Online disruption of Trump rally highlights K-pop's political hustle
In this file photo taken on October 29, 2019, fans of South Korea's BTS K-pop group pose for photos outside the venue of the bands final concert of their world tour at the Olympic stadium in Seoul. AFP
Legions of K-pop fans and TikTok users are taking credit for upending Donald Trump's weekend rally after block-reserving tickets with no intention to attend an event that was beset by an embarrassingly low turnout.
Prior to the event in Tulsa, Oklahoma -- hyped as a major relaunch ahead of the November election -- Trump's campaign chairman tweeted that more than a million tickets had been requested. But according to the local fire department, just 6,200 people attended.
Viral posts on TikTok and Twitter revealed that plans to reserve tickets en masse had been circulating for days, racking up hundreds of thousands of views. One video urged fans of the South Korean "K-pop" sensation BTS -- one of the world's most popular bands, with more than 21 million Twitter followers -- to participate in the plot.
"Oh no, I signed up for a Trump rally, and I can't go," said one woman who coughed sarcastically in a separate TikTok video.
Brad Parscale, Trump's campaign manager, blamed "radical protestors" for "interfering" with the rally.
But Alexandria Ocasio-Cortez, the 30-year-old leftist congresswoman from New York, clapped back: "You just got ROCKED by teens on TikTok."
"KPop allies, we see and appreciate your contributions in the fight for justice too," she added.
'Socially conscious' fans
Though ascertaining the viral campaign's concrete impact on the rally's attendance is near impossible, the action spotlighted K-pop's tradition as a politically engaged fandom.
Just in the past month, fans of the globally dominant pop genre -- which was born approximately 25 years ago in South Korea -- co-opted the hashtag #WhiteLivesMatter by flooding it with K-pop-related imagery to drown out racist tweets.
"K-pop has a culture of being responsible," said CedarBough Saeji, an academic expert of the genre based out of Indiana University. "K-pop fans in general are outward-looking, socially conscious people and K-pop in the United States is very heavily supported by people of color, by people who identify as being LGBTQ," she told AFP.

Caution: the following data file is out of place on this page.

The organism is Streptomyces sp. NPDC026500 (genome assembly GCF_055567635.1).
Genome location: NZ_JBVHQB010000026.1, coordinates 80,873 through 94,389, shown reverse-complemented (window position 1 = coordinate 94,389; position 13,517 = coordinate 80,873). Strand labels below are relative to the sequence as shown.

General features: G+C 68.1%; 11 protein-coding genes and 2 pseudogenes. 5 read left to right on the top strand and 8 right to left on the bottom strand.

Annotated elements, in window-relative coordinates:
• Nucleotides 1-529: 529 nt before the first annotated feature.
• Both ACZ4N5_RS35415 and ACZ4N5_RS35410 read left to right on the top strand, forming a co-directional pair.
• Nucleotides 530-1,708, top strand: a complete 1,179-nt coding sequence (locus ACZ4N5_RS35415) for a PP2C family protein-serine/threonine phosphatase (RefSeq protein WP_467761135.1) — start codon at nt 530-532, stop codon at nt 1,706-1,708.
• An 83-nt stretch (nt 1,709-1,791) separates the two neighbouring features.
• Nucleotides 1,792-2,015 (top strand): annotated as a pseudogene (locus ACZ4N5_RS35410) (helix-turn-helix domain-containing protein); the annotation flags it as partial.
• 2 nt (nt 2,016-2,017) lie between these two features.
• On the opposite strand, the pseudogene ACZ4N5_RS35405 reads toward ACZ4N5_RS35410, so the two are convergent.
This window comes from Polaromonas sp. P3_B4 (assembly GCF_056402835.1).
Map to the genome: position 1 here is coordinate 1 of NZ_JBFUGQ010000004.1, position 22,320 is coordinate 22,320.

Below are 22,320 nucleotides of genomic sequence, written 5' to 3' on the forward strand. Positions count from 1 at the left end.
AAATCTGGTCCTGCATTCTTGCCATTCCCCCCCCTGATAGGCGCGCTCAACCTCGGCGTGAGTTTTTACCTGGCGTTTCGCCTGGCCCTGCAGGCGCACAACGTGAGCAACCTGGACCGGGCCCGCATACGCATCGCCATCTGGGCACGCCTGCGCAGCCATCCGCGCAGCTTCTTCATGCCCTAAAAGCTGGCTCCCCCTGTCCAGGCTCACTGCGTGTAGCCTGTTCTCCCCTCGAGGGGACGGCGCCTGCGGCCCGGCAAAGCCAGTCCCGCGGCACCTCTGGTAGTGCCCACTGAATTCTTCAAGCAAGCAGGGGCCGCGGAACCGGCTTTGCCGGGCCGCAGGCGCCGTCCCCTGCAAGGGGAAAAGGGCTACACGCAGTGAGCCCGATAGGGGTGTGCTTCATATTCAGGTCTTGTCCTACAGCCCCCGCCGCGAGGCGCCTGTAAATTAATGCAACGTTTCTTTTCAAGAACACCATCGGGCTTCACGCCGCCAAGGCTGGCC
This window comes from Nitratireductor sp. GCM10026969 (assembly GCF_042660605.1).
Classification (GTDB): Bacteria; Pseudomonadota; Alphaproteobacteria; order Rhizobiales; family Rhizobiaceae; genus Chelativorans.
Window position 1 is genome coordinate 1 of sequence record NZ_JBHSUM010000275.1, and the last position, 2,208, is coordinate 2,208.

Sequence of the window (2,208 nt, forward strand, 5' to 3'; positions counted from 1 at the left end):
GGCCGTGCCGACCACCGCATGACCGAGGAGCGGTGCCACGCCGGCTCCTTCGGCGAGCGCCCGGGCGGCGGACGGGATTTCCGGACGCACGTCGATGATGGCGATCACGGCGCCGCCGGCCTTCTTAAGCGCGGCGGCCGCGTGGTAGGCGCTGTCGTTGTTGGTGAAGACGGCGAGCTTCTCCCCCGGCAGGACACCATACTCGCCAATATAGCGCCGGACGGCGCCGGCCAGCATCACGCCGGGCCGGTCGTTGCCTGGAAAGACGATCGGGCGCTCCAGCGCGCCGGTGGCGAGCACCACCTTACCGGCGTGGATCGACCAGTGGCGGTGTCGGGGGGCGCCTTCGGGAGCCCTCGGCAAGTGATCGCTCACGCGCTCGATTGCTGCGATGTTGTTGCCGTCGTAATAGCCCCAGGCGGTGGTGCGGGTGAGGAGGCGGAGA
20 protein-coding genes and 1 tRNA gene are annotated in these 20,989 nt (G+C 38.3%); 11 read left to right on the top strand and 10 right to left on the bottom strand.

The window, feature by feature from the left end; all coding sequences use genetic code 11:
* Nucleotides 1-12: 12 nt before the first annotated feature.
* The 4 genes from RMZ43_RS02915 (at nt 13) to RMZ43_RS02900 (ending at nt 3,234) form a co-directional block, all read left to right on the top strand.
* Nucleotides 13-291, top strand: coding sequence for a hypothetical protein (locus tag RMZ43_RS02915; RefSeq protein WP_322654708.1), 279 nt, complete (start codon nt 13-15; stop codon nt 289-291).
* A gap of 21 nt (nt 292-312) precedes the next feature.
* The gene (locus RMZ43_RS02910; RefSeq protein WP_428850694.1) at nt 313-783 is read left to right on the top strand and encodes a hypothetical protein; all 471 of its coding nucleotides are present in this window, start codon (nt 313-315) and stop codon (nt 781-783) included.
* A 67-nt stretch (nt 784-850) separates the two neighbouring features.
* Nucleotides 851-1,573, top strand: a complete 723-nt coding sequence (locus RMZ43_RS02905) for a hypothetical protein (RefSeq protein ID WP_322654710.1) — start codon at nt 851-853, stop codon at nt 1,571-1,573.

K-pop superstars, known as idols, are expected to be role models, Saeji explained, and often inspire ardent fandoms. Though adorers would often send gifts to their favorite performers, many stars ask support be sent to charities instead.
After BTS dropped $1 million behind the Black Lives Matter movement, a fan collective charity -- known as One in An ARMY -- raised another million to match. "BTS songs have played a role in motivating us to be confident with ourselves, to be kind to others, and to be there for one another," said Dawnica Nadora, a 27-year-old volunteer for the charity's US arm.
In 2018, the powerhouse boy band addressed the United Nations, urging young people to engage their own convictions. Saeji pointed to a "messaging of positivity" behind the current activism from fans. "K-pop attracts people who like this kind of music but also who want to make the world a better place."
That socially conscious attitude, coupled with internet savvy, makes the K-pop fandom a mighty force. "Fans are online all the time... K-pop organizers are primarily on Twitter," said Saeji, who said fans' understanding of internet algorithms makes them a powerful group when it comes to online organizing.
According to the social media platform, #KpopTwitter posted a record 6.1 billion tweets in 2019. "We are very lucky that ARMYs support one another, despite often being thousands of miles away from each other," volunteer and BTS fan Nadora told AFP, using the nickname for fans of the group. "Most of us have never met each other in person, but what makes us work as a unit is that we respect each other, and help each other to improve."
And though some political analysts cast the viral effort to rain on Trump's parade as just a prank, a number of commentators including Saeji said it amounts to much more. "They corrupted all of this data that the Trump campaign was trying to collect," she said. "They basically showed the campaign, you're not going to be able to trust any of your numbers in the future. That is a powerful flex."
Saeji also said the action gave youth online evidence of their own agency to provoke change. "If they believe they can make a difference, they're also going to believe that voting is worthwhile."